Symptoms of an adder bite

Adder bite symptoms can take anywhere between couple of minutes to an hour to develop. They tend to be worse in dogs that are bitten on the face or neck, and much worse if the venom makes its way into the blood stream.

Mild symptoms:

  • Pain and swelling around the bite
  • Limping (if bitten on a leg)
  • A few tiny bite marks

Serious symptoms:

Very severe and potentially life threatening symptoms:

  • Weakness and wobbling
  • Swelling to the face or neck
  • Severe bruising and abnormal bleeding
  • Tremors and seizures
  • Difficulty breathing
  • Collapse
  • Sudden death can occur if adder venom is injected straight into the blood stream

Treatment

If your dog has been bitten by a snake, it’s important they are seen by a vet ASAP, don’t attempt to treat them at home. Treatment will depend on the symptoms they develop, but as a start, is likely to involve:

  • Strong pain relief
  • Careful monitoring - your vet will monitor your dog closely and keep an eye out for complications such as kidney failure, heart problems and bleeding problems. It’s likely that your dog will need to stay in for monitoring and investigations (such as ECG’s and blood tests) for at least 24 hours unless they only have very mild symptoms.
  • A fluid drip - to support their internal organs (such as the liver, kidneys and heart), and help them if they have gone into shock.
  • Antihistamines - to help reduce swelling and further symptoms developing.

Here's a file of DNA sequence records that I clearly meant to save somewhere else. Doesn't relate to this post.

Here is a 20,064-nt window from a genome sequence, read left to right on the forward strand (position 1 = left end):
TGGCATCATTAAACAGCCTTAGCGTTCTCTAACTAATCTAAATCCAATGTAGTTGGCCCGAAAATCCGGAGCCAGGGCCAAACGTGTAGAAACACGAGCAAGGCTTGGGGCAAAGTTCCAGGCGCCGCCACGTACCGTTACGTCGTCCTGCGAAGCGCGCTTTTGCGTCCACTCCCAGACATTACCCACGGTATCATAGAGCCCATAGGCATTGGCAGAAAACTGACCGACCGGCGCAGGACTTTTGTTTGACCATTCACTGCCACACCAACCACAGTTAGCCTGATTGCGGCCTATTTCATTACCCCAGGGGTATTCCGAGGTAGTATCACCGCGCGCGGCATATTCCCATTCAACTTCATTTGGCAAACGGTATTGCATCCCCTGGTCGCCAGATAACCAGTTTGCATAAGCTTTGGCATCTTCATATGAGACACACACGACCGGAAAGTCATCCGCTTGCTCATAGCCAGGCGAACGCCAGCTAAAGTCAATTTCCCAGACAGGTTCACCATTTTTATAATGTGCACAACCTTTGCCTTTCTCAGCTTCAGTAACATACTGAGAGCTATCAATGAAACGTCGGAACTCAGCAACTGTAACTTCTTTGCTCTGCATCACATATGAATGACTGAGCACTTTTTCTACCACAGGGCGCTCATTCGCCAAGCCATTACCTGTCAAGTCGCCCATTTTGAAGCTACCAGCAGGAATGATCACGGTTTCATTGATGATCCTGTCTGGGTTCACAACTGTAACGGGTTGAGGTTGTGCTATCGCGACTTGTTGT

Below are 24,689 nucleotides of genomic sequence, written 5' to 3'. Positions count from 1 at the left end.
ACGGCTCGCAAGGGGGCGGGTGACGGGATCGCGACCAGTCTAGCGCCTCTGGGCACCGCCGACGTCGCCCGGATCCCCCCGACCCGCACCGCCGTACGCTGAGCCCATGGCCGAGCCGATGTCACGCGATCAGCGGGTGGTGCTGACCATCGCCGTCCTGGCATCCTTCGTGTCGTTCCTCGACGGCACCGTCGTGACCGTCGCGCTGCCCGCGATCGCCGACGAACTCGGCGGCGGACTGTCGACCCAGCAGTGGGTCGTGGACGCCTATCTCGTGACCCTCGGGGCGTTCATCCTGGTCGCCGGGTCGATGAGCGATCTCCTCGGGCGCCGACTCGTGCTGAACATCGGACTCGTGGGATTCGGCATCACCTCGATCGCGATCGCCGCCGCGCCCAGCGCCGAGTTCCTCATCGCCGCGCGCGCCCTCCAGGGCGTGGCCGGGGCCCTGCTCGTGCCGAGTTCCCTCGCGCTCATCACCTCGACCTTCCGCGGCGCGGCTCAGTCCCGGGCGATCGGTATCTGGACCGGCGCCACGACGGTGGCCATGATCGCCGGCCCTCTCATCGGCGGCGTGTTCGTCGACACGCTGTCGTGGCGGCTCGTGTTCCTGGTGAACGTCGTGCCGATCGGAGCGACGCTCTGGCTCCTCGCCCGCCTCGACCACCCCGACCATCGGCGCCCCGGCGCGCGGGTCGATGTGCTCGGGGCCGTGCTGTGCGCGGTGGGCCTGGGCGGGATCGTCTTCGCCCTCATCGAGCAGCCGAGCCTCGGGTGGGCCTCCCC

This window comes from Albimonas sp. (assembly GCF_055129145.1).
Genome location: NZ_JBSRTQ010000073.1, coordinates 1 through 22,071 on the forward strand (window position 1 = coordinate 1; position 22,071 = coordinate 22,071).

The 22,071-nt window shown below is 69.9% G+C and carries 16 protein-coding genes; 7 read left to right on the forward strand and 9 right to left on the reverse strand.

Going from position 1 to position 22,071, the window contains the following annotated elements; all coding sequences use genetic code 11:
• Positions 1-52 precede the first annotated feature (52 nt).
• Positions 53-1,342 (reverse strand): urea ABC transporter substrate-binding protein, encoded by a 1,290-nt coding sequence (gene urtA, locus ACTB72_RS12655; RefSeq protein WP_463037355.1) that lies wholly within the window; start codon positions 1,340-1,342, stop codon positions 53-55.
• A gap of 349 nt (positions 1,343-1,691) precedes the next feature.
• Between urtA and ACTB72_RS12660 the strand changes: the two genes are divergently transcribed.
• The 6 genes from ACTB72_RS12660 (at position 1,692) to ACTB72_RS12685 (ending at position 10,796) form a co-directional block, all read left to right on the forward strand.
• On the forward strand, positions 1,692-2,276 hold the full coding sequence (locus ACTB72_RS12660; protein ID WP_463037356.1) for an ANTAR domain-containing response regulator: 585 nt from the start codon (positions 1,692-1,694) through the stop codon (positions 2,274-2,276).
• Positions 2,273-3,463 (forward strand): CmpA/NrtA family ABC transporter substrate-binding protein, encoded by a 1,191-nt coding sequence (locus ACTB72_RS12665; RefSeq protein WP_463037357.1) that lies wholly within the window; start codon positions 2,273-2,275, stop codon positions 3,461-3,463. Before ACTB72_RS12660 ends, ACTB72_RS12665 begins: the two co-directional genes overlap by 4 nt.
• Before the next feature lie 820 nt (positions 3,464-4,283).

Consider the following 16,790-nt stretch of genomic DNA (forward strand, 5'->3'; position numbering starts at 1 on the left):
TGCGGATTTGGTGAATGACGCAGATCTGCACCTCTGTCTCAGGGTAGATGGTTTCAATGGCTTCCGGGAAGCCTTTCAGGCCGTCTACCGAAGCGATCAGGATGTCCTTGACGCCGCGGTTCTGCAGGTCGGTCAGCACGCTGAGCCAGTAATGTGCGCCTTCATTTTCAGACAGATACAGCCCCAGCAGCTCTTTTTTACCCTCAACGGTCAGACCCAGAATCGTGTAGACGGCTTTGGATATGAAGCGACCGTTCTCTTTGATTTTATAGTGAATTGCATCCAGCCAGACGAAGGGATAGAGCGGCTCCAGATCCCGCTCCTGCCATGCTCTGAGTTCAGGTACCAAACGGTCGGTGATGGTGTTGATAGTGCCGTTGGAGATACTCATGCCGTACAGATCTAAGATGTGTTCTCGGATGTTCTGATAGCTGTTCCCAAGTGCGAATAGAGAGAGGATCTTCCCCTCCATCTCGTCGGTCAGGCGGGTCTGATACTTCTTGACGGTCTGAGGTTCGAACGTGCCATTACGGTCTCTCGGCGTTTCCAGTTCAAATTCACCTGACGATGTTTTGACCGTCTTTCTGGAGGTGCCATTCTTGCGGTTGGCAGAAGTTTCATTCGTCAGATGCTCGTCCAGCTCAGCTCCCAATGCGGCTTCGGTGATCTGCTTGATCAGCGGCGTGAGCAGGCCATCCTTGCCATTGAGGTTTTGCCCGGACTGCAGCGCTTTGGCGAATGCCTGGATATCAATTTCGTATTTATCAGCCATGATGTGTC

In more serious cases, your dog might require:

  • Anti-venom - anti-venom is sometimes necessary in more severe cases, however, there is a small risk of a drug reaction when using anti-venom, and it can be difficult to get hold of.
  • Antibiotics - only necessary if your dog develops an infection around their bite wound
  • Surgery - some dogs develop necrosis (tissue death) around the bite wound. If your dog develops necrosis, they may need an operation to remove the dead tissue.

When to contact your vet

Snakebites should always be treated as an emergency - if your dog has been bitten, follow our first aid advice and call you vet straight away. Do not attempt to treat your dog at home.

Prevention

There are few steps you can take to help prevent your dog being bitten by an adder:

  • Avoid areas well known for adders in the summer months (especially June-Aug) or when in those areas, keep your dog on a path and on a lead.
  • If you are holiday somewhere you aren’t familiar with, do some research to find out if there are any adder ‘hot-spots’ before walking your dog.
  • Remember, adders are most commonly found in long grass, woodland, moorland, and along the coast (sand dunes/coastal paths).

Cost

Treating an adder bite can be very expensive, especially if your dog needs intensive care in a veterinary hospital. It’s important to speak openly to your vet about your finances, the cost of treatment, as well as what you think is right for your dog. Consider insuring your dog as soon as you get them, before any signs of illness start. This will ensure you have all the support you need to care for them throughout their life

Published: July 2020

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Written by vets and vet nurses. This advice is for UK pets only.

Illustrations by Samantha Elmhurst